About the Antique Rugs of the Future Project

Sheep Breeds of Azerbaijan

Sorting, Washing, Carding, Spinning

"The advantages of handspun yarn to machine spun yarn"

Rediscovery of Ancient Natural Dyes
Our Natural Dyestuffs


Difference between synthetically and naturally dyed rugs

Weaving and Finishing Steps

Galleries of ARFP Caucasian Azerbaijani Rugs

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Antique Moghan (Mughan) rug, 19th century, Azerbaijan

2nd half 19th century 1.13X 1.83m (3'8"X6'o")

This carpet presents us with an intriguing conundrum. As pictured, it reads as a conventional prayer rug. The oblique white lines suggest a rudimentary prayer arch, while the little arrows pointing upwards to an apex recall similar, enlarged motifs in the fields of some Anatolian rugs. The field below the arch is filled with geometric renditions of floral forms, in the familiar pattern of prayer rugs. If examined the other way up, however, the 'arch' becomes an abstract flowering vase. The 'eagle's beak' border can be read in either direction. The owner. Jim Dixon. is convinced that the weaver's primary intention was to make a prayer carpet; he points out that all mihrabs are reflections of heaven and. as such, are sometimes rendered like a mirror. Many early Anatolian prayer rugs feature upside-down vases, lamps and ewers. (How this convention made its way from Anatolia to the Caucasus is a subject for interesting speculation.)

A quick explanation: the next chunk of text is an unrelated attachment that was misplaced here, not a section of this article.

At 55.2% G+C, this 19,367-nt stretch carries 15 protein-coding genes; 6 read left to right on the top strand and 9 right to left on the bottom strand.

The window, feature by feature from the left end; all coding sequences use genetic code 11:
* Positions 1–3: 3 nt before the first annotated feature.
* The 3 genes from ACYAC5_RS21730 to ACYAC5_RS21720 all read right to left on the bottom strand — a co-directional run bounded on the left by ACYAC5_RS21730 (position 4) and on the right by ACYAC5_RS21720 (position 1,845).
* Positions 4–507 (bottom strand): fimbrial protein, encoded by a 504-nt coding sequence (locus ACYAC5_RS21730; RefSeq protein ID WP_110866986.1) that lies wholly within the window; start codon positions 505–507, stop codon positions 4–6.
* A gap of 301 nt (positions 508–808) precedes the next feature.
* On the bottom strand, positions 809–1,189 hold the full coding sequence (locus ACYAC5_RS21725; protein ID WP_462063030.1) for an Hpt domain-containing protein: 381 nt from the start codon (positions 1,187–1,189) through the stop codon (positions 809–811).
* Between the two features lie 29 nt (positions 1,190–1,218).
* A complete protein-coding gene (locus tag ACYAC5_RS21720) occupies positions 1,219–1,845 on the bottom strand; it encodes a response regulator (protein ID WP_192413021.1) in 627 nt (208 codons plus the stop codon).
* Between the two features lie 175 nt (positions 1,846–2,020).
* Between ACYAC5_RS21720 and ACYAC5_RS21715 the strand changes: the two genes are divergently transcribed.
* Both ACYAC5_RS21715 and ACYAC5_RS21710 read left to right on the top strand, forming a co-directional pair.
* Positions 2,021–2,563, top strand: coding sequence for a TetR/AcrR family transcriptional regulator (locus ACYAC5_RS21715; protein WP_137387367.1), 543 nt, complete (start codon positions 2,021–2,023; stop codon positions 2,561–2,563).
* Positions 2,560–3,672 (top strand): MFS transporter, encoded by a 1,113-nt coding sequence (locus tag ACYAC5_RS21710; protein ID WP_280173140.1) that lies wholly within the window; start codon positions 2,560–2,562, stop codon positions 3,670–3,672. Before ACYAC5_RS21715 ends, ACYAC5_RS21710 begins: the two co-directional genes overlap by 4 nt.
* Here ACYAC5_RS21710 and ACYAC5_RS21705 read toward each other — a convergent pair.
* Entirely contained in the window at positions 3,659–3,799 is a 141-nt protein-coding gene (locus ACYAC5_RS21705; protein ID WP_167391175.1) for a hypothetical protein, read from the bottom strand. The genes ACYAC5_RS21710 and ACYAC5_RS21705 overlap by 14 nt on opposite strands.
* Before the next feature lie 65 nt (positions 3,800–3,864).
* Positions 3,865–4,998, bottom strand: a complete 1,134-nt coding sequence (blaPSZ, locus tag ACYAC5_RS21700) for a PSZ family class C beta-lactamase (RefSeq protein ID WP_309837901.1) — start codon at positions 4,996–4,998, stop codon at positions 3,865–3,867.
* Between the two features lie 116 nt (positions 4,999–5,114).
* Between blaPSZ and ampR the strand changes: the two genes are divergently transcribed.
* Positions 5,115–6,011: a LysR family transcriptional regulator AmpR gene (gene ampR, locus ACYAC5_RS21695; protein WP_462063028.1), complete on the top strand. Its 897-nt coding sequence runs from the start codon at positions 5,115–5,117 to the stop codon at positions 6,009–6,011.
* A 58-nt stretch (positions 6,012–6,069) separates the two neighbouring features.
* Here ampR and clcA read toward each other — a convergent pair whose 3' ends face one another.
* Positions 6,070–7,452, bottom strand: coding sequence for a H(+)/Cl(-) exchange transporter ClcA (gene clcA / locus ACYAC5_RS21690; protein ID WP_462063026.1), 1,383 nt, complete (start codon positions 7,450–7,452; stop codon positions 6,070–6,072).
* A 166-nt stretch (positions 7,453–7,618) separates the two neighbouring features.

A possible 'dual purpose' for this rug cannot be discounted, however. Although the soft wool and dyes are of the highest quality, as is typical of Moghan work, the execution is experimental, not following convention or a cartoon. It is possibly a unique rug, or made far a client who wanted a dual-purpose piece. It is likely that more that one weaver was involved in making this rug:  the reciprocal guard borders, particularly those closest to the field, are imprecisely rendered while in other places the pattern in handled with sureness and skill. No parallel pieces are known.


Technical Analysis


Warp: white and brown wool, mixed together, Z3S, 20 threads per inch (80 per dm)
Weft: white wool, Z3S, 2 shoots, 10 knots per inch (40 per dm)

Pile: symmetrical knot, 100 knots per square inch (1600 per square dm)
Ends and sides are not original.


Dixon Collection


lit: Ralph Kaffel " Caucasian Prayer Rugs"
published Ralph Kaffel " Caucasian Prayer Rugs", plate no: 36